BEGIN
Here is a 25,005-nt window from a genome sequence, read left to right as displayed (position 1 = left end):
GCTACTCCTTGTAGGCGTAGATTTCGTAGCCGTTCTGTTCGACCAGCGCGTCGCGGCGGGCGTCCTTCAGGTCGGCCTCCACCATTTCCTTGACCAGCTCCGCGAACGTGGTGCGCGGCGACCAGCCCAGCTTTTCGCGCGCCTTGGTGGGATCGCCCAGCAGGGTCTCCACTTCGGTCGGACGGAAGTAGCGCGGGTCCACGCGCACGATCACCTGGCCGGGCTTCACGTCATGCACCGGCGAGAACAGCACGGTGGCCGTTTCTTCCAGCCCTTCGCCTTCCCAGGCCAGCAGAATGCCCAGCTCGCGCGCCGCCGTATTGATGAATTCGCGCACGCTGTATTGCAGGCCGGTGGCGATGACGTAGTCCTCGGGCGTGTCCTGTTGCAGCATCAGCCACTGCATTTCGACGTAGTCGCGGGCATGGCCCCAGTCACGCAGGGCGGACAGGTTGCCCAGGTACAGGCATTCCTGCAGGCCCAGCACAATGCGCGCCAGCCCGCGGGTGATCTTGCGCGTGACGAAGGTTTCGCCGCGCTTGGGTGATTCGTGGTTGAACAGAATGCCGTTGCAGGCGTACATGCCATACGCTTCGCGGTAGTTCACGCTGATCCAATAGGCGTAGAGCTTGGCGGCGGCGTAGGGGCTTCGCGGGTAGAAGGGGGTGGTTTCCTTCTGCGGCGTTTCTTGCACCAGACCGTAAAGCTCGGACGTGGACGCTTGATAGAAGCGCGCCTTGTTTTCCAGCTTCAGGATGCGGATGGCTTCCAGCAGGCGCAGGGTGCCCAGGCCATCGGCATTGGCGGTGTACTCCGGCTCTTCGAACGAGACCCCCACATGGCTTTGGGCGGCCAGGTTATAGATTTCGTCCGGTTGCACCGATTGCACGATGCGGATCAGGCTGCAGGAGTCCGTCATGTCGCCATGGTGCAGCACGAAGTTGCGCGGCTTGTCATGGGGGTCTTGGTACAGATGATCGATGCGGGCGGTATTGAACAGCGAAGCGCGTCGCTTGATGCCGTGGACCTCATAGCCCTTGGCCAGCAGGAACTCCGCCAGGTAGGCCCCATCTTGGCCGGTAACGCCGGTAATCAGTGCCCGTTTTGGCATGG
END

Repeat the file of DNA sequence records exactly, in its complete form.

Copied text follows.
Here is a 25,005-nt window from a genome sequence, read left to right as displayed (position 1 = left end):
GCTACTCCTTGTAGGCGTAGATTTCGTAGCCGTTCTGTTCGACCAGCGCGTCGCGGCGGGCGTCCTTCAGGTCGGCCTCCACCATTTCCTTGACCAGCTCCGCGAACGTGGTGCGCGGCGACCAGCCCAGCTTTTCGCGCGCCTTGGTGGGATCGCCCAGCAGGGTCTCCACTTCGGTCGGACGGAAGTAGCGCGGGTCCACGCGCACGATCACCTGGCCGGGCTTCACGTCATGCACCGGCGAGAACAGCACGGTGGCCGTTTCTTCCAGCCCTTCGCCTTCCCAGGCCAGCAGAATGCCCAGCTCGCGCGCCGCCGTATTGATGAATTCGCGCACGCTGTATTGCAGGCCGGTGGCGATGACGTAGTCCTCGGGCGTGTCCTGTTGCAGCATCAGCCACTGCATTTCGACGTAGTCGCGGGCATGGCCCCAGTCACGCAGGGCGGACAGGTTGCCCAGGTACAGGCATTCCTGCAGGCCCAGCACAATGCGCGCCAGCCCGCGGGTGATCTTGCGCGTGACGAAGGTTTCGCCGCGCTTGGGTGATTCGTGGTTGAACAGAATGCCGTTGCAGGCGTACATGCCATACGCTTCGCGGTAGTTCACGCTGATCCAATAGGCGTAGAGCTTGGCGGCGGCGTAGGGGCTTCGCGGGTAGAAGGGGGTGGTTTCCTTCTGCGGCGTTTCTTGCACCAGACCGTAAAGCTCGGACGTGGACGCTTGATAGAAGCGCGCCTTGTTTTCCAGCTTCAGGATGCGGATGGCTTCCAGCAGGCGCAGGGTGCCCAGGCCATCGGCATTGGCGGTGTACTCCGGCTCTTCGAACGAGACCCCCACATGGCTTTGGGCGGCCAGGTTATAGATTTCGTCCGGTTGCACCGATTGCACGATGCGGATCAGGCTGCAGGAGTCCGTCATGTCGCCATGGTGCAGCACGAAGTTGCGCGGCTTGTCATGGGGGTCTTGGTACAGATGATCGATGCGGGCGGTATTGAACAGCGAAGCGCGTCGCTTGATGCCGTGGACCTCATAGCCCTTGGCCAGCAGGAACTCCGCCAGGTAGGCCCCATCTTGGCCGGTAACGCCGGTAATCAGTGCCCGTTTTGGCATGG